John Lind (March 25, 1854 September 18, 1930) was an American politician. He was born in Kånna, in Småland in Sweden and emigrated to the United States with his parents when he was thirteen years old. He served in the Spanish-American War in 1898. A former teacher and superintendent, he later graduated from the University of Minnesota Law School.
He served as a Republican in the United States House of Representatives from March 4, 1887 to March 3, 1893 in the 50th, 51st, and 52nd congresses. He had a falling out with the Republicans after serving in the U.S. House. Lind ran for governor as a Democrat and served as the 14th Governor of Minnesota from January 2, 1899, to January 7, 1901. He had also been endorsed by the Populists and Silver Republicans.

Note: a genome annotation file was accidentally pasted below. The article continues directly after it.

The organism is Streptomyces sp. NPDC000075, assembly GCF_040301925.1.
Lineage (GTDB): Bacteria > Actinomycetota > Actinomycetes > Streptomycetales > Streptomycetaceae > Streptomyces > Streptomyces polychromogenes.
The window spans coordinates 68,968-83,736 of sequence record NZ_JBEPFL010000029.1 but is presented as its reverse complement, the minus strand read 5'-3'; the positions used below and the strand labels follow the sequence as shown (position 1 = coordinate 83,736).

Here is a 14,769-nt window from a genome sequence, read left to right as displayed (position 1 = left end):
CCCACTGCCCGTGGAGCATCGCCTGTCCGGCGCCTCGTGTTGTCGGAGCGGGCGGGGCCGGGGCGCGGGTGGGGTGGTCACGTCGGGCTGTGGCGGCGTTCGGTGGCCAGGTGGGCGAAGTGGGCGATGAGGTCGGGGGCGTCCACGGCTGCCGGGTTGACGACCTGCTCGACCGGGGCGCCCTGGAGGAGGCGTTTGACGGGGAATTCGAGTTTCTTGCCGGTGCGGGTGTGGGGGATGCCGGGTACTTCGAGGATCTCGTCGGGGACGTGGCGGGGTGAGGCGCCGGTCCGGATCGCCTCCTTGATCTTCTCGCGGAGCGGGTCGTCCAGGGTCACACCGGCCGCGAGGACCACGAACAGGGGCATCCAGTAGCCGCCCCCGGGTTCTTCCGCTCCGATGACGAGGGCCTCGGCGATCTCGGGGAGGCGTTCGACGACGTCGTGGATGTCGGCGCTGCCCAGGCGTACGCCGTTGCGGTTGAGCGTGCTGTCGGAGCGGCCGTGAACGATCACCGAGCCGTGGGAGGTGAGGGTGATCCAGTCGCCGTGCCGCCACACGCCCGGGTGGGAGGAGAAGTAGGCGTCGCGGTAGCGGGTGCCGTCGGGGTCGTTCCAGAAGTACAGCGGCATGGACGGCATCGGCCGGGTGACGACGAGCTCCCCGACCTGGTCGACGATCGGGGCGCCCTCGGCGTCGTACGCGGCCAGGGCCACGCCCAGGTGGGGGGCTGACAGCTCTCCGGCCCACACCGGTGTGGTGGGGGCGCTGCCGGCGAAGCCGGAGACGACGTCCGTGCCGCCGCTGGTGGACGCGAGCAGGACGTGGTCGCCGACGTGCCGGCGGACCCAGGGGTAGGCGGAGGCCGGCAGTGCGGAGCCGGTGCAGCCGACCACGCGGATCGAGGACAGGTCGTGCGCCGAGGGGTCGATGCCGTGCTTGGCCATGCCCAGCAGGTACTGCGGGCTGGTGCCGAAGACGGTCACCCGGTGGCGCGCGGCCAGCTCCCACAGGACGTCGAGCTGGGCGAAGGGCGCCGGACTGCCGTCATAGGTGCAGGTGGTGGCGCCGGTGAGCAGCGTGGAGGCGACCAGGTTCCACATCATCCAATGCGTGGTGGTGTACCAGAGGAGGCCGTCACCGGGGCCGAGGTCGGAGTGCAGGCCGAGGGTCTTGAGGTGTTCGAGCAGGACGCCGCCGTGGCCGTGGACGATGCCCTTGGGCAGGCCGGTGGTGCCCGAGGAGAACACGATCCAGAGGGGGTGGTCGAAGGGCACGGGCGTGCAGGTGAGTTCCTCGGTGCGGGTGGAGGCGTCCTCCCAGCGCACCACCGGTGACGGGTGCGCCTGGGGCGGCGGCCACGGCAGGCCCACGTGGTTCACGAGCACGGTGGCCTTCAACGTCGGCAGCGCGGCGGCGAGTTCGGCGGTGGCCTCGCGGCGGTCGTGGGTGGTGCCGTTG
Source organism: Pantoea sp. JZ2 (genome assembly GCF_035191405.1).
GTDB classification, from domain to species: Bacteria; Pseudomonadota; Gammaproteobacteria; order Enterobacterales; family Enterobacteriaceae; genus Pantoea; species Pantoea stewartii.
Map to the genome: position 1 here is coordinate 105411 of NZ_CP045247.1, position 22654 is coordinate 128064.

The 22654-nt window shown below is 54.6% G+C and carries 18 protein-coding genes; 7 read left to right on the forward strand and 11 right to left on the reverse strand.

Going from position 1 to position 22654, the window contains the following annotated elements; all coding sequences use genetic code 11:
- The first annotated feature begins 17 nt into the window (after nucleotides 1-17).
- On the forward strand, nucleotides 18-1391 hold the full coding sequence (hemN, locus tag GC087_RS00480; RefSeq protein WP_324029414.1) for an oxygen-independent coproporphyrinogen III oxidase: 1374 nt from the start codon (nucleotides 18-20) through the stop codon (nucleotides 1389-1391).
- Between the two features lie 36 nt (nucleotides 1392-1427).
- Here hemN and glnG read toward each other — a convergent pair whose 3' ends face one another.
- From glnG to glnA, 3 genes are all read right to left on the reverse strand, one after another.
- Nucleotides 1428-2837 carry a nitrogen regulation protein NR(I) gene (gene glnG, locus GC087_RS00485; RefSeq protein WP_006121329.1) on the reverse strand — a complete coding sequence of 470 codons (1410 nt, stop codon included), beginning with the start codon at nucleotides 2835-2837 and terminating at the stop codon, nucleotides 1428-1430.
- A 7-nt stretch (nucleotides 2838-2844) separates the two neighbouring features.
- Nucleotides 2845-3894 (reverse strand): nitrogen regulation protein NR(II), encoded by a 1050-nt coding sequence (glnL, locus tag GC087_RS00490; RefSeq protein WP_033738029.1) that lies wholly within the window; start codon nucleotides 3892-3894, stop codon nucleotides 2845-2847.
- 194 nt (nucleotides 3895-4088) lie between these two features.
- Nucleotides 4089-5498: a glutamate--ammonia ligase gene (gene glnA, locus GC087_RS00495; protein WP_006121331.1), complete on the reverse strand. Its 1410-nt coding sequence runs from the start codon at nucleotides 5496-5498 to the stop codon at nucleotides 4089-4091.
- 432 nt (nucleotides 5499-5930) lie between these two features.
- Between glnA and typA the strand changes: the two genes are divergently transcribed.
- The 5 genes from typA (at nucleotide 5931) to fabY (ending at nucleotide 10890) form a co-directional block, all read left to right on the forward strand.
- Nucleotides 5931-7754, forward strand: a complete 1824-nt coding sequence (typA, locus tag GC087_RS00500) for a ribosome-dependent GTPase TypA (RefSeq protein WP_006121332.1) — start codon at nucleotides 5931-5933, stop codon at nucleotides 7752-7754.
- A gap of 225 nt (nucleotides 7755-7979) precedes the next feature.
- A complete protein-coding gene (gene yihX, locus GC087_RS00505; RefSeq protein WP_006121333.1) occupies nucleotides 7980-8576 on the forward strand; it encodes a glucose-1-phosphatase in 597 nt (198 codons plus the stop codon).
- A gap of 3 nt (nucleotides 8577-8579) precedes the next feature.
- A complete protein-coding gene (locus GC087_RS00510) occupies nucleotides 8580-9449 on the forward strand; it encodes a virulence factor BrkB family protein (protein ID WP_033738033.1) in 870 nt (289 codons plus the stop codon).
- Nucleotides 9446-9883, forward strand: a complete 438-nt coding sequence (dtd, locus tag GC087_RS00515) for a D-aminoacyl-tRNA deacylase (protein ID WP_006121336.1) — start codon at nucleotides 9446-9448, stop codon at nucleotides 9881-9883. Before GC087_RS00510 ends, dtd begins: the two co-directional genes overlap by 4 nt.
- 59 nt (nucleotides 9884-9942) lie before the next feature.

Lind also served in the United States House of Representatives from March 4, 1903, to March 3, 1905, as a Democrat. When he was elected Governor of Minnesota, he was the first non-Republican to hold that office in forty years. He died in 1930 in Minneapolis, Minnesota.
Following the assassination of Mexican President Francisco I. Madero and Vice President José María Pino Suárez on February 22, 1913, it became clear that U.S. Ambassador Henry Lane Wilson was complicit in the plot. As soon as the new U.S. President Woodrow Wilson and Secretary of State William Jennings Bryan assumed office on March 15, 1913, they sent John Lind to Mexico as Wilson's personal envoy for Mexican affairs.
Lind was known for having a temper. According to an article on the front page of the Moose Lake (MN) Star on January 17, 1901: "Ex-governor John Lind after having freed himself from the duties of governor last Thursday walked down to the Dispatch office in St. Paul and administered to Editor Black a well-deserved licking. For a one armed man John Lind can make some telling blows once in a while."